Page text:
Battaglia della Trebbia - Gutturnio Colli Piacentini DOC

The Trebbia Battle. Along the river that flows through Piacenza took place one of the most extraordinary events of the second Punic War: elephants and horses, trumpets on whinnies, yells of people in incomprehensible tongues, echoes of swords, broken shields, thuds, lances whistles.

It was the year 218 b.c., a rigorous December day. Snow plentifully fell, the waters of Trebbia river were icy and swollen, Hannibal was camped on the left side of the river, the Romans on the right one.

Hannibal’s plan was to keep the centre of his army on the defensive, to outflank and assault Romans with his wings, to force them ford the river while his brother, Mago, in wait in a gorge, was ready to assault the enemies from behind. The ambush succeeded: Romans reacted on impulse and fell in the trap. The general Sempronius did not think coldly and against the advice of the older Scipio, let the greater part of the army chase the Carthaginians. At the end about 30.000 men were destroyed.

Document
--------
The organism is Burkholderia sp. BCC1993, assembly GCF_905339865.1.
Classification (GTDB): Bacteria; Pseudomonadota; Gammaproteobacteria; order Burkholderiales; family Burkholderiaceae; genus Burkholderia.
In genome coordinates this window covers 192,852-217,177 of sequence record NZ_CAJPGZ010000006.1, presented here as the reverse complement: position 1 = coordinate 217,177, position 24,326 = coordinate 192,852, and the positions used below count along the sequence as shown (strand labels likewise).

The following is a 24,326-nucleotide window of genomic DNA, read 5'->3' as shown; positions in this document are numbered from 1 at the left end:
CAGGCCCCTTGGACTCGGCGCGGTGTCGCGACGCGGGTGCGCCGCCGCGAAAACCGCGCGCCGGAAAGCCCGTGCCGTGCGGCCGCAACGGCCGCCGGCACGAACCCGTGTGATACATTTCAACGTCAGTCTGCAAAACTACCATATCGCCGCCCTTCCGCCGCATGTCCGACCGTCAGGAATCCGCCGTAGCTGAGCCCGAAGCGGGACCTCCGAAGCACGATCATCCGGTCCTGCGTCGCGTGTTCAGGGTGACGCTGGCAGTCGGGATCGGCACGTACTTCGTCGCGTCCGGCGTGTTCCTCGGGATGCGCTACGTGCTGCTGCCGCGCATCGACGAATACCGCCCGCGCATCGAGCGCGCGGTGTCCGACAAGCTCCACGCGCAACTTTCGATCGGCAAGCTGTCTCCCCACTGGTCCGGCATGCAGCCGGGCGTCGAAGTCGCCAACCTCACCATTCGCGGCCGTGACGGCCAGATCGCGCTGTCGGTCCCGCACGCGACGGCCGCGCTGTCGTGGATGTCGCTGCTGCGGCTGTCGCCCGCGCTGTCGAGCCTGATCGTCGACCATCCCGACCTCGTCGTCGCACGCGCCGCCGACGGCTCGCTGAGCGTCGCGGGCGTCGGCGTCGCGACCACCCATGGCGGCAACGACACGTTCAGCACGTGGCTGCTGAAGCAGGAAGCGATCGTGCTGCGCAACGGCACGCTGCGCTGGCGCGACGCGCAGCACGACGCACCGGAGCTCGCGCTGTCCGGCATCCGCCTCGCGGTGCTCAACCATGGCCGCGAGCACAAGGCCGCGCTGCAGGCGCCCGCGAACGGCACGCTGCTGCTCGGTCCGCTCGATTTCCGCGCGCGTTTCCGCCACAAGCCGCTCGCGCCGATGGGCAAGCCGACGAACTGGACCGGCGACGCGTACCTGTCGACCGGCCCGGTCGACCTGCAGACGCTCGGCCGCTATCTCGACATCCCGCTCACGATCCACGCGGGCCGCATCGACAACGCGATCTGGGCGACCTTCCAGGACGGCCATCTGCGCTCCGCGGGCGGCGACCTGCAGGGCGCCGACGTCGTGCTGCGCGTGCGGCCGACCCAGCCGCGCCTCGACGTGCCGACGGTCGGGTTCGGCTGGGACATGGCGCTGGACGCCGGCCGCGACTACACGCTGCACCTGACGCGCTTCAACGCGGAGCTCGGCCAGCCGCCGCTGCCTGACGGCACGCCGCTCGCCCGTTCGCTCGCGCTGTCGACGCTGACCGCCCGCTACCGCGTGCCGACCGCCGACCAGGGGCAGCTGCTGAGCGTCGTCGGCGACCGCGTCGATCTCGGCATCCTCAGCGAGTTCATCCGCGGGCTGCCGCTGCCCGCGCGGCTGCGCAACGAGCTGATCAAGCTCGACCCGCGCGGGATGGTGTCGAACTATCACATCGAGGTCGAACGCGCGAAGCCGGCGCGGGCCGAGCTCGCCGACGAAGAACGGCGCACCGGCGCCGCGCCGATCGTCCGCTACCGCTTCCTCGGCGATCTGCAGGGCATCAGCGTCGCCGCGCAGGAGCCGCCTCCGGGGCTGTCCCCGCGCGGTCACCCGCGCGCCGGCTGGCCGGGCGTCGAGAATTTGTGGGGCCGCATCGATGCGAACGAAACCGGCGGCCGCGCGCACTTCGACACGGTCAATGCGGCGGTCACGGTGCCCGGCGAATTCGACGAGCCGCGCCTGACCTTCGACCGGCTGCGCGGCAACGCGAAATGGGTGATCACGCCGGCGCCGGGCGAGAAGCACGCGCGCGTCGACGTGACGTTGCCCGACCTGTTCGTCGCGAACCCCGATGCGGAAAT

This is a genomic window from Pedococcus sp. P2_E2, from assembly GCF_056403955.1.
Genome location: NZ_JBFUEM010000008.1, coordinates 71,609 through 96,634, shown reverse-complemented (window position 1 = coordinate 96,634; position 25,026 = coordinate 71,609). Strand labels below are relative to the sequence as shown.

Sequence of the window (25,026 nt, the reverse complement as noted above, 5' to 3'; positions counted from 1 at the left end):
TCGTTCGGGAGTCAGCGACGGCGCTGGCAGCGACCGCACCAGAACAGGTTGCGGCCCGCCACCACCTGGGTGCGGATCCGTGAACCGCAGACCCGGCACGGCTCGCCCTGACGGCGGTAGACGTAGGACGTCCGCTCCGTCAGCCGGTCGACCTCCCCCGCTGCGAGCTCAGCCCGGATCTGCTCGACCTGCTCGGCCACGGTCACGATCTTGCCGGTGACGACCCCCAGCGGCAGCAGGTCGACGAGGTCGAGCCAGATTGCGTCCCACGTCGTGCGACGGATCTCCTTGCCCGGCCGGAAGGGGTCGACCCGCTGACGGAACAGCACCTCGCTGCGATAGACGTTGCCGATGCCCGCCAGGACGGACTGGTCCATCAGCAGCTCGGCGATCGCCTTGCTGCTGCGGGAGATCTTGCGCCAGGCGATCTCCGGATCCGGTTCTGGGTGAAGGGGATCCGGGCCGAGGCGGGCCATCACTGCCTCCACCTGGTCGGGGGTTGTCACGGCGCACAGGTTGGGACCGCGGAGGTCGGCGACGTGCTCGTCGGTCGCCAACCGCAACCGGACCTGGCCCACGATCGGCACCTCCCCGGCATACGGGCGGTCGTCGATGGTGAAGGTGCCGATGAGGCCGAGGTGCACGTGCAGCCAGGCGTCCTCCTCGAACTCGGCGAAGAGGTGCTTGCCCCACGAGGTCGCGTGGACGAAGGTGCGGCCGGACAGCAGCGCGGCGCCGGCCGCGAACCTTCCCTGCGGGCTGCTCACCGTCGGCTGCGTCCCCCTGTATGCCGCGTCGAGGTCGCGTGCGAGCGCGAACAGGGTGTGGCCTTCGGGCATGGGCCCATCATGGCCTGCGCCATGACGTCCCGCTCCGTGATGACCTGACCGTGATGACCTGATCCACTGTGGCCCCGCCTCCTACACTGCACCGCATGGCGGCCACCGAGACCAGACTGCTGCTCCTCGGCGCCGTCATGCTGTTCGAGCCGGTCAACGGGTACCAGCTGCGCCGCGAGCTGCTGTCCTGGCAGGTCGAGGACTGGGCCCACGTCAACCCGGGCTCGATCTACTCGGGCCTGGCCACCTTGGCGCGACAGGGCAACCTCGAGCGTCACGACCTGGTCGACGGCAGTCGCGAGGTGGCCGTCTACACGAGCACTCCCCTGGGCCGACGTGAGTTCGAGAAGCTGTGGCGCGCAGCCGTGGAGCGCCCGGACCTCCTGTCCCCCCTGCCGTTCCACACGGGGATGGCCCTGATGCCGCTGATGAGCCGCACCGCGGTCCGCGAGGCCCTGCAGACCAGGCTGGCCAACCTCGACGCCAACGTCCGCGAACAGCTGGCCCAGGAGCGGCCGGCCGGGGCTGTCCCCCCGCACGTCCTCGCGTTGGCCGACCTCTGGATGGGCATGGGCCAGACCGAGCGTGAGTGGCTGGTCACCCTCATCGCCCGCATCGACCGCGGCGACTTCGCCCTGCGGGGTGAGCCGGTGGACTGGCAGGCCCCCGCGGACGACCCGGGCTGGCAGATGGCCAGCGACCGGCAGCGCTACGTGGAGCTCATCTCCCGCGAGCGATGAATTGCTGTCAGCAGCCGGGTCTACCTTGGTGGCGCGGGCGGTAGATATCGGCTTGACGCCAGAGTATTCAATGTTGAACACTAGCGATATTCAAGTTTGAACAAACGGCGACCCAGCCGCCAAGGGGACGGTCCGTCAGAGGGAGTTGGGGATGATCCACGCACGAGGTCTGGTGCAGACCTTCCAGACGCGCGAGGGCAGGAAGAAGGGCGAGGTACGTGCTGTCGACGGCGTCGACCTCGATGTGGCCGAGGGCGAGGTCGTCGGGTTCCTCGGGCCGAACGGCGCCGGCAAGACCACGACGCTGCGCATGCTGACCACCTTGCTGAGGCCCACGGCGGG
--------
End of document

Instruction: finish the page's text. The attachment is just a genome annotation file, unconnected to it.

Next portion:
The Trebbia was crucial. Hannibal exploited its terrible waters: many Romans never got out of them and the few who reached its sides, exhausted and cold, were no menace to the dry and well lined up Carthaginian troops. Hannibal, great strategist, had won the first real battle of his Italian campaign.


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